Sweethearting: A Sour Pill To Swallow For Retailers

The National Retail Foundation recently released its 2014 National Retail Security Survey, which estimates that retailers lost about $44 billion in potential revenue due to shrinkage last year. While shoplifting and organized crime contributed the bulk of the losses, it is closely followed by employee theft at 34.5%.

The most common type of employee theft is a practice commonly known as “sweethearting” — which refers to an employee giving a customer unauthorized discounts or free merchandise or services.

But how big of a problem is it really?

Sweethearting Is Very Common

According to a study by Brady, Voorhees, & Brusco, which was published in the March 2012 issue of the Journal of Marketing, 67% of respondents admitted that they had participated in sweethearting in the past two months.

This practice is common in all kinds of service industries, such as restaurants, hotels, and car washes as well as retail stores. As their motivation for giving away free or discounted products or services, employees often cite the hope for receiving better tips or gaining some other benefits from their customers.

Employee Theft Poses A Unique Loss Prevention Challenge

Sweethearting poses numerous, difficult challenges to any retailer.

On one hand, it is a loss prevention problem. The customers and employees are aware of that fact and will keep quiet about it. That makes it very complicated for loss prevention professionals to find the cause of the shrinkage and eliminate it.

On the other hand, it has consequences on customer satisfaction, loyalty, and positive word-of-mouth as it inflates these scores by as much as 9%.  The client satisfaction and loyalty with this store are now tied to an employee the retailer would rather not employ.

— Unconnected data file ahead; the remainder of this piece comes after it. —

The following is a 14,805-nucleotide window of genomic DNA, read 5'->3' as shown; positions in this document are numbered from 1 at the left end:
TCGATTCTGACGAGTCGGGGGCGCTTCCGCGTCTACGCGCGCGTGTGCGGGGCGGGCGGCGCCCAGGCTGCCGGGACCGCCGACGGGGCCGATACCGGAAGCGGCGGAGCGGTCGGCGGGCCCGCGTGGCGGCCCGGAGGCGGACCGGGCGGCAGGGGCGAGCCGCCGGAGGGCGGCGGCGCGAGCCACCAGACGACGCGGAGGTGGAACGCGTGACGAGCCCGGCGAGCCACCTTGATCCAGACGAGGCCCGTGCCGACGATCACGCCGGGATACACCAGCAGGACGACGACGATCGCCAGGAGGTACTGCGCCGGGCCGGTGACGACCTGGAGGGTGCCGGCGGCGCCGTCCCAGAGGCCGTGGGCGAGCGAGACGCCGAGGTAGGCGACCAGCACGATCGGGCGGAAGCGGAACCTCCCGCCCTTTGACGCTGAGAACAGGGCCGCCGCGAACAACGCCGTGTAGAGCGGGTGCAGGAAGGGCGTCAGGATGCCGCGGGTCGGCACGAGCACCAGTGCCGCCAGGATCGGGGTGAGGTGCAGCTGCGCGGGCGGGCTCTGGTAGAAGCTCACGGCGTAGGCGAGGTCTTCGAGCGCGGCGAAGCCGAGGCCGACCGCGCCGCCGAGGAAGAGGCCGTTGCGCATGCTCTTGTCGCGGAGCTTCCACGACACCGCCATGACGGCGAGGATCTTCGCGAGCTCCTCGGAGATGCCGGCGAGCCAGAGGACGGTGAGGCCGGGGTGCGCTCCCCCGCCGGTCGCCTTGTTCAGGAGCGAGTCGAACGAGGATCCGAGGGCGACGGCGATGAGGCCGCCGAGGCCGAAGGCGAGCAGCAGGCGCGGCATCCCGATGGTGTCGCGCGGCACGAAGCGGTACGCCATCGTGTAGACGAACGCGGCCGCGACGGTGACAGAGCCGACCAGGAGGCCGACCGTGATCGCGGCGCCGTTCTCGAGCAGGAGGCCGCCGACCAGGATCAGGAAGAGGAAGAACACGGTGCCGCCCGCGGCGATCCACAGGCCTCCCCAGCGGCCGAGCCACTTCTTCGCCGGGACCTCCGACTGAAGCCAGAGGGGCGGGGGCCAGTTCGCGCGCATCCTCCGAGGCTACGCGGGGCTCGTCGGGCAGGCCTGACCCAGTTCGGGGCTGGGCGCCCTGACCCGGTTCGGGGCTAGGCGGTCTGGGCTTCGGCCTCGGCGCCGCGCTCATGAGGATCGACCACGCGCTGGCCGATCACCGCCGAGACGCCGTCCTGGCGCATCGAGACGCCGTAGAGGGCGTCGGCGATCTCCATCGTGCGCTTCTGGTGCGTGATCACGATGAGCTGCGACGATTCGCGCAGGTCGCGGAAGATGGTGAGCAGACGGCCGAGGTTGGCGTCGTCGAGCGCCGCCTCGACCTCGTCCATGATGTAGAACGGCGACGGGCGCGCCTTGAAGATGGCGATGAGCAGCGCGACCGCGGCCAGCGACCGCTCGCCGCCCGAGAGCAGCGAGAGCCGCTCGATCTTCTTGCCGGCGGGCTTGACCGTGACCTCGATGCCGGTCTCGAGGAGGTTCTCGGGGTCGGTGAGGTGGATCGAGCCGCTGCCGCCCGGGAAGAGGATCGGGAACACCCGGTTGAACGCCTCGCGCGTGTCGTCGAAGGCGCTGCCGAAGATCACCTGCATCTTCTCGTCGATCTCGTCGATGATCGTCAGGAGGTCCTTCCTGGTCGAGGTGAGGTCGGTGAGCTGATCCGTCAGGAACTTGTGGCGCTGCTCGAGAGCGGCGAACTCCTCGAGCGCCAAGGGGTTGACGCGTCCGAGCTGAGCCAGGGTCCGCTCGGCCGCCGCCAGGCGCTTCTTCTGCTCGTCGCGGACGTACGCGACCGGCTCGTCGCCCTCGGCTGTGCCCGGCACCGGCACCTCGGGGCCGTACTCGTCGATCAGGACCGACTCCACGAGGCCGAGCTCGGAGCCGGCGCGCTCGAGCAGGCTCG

What Can You Do To Discourage Sweethearting

Surveillance cameras and security guards checking receipts are no longer sufficient to prevent employee theft effectively. Since this problem creates a ripple effect through all areas of your organization, you can best tackle it on different fronts:

  • Educate your entire organization. Most of the time, the frontline workers are not aware of the severity of the consequences for their employer. Every single employee must know that sweethearting is prohibited, and there are clear standard operating procedures in place for giving discounts or “freebies”. Make sure your workers understand the consequences to your bottom line as well as to their career should they not act appropriately.
  • Be aware during the interview and monthly or annual review meetings. There is a variety of social and environmental factors as well as personal traits that suppress or encourage sweethearting – be conscious to these.  For example, you could include thorough screening of your potential employees’ ethical standards, their need to be accepted socially and his or her comfort with taking risks to detect possible culprits before you hire them.
  • Access control to sensitive areas. Another way to prevent employee theft is to remotely and accurately control your worker’s access to storage or warehouse facilities or other sensitive areas based on their role or the time of the day.
  • IAS at employee exit. There are certain store layouts that have a specific employee exit and entrance. It acts both as a deterrent and loss prevention solution to place pedestals at these entry and exit points. A retailer will have the same advantages as from a pedestal at the customer entrance.

Conclusion

Sweethearting is a problem that cannot be ignored by any retailer or business owner. While modern loss prevention solutions can help alleviate the problem, pre-employment screenings, and thorough, ongoing audits are needed to reduce employee theft in the long-term.

Need an assessment of your theft level? Schedule a free, no-strings-attached security assessment with one of our loss prevention experts and learn how you can alleviate this and other security-related challenges.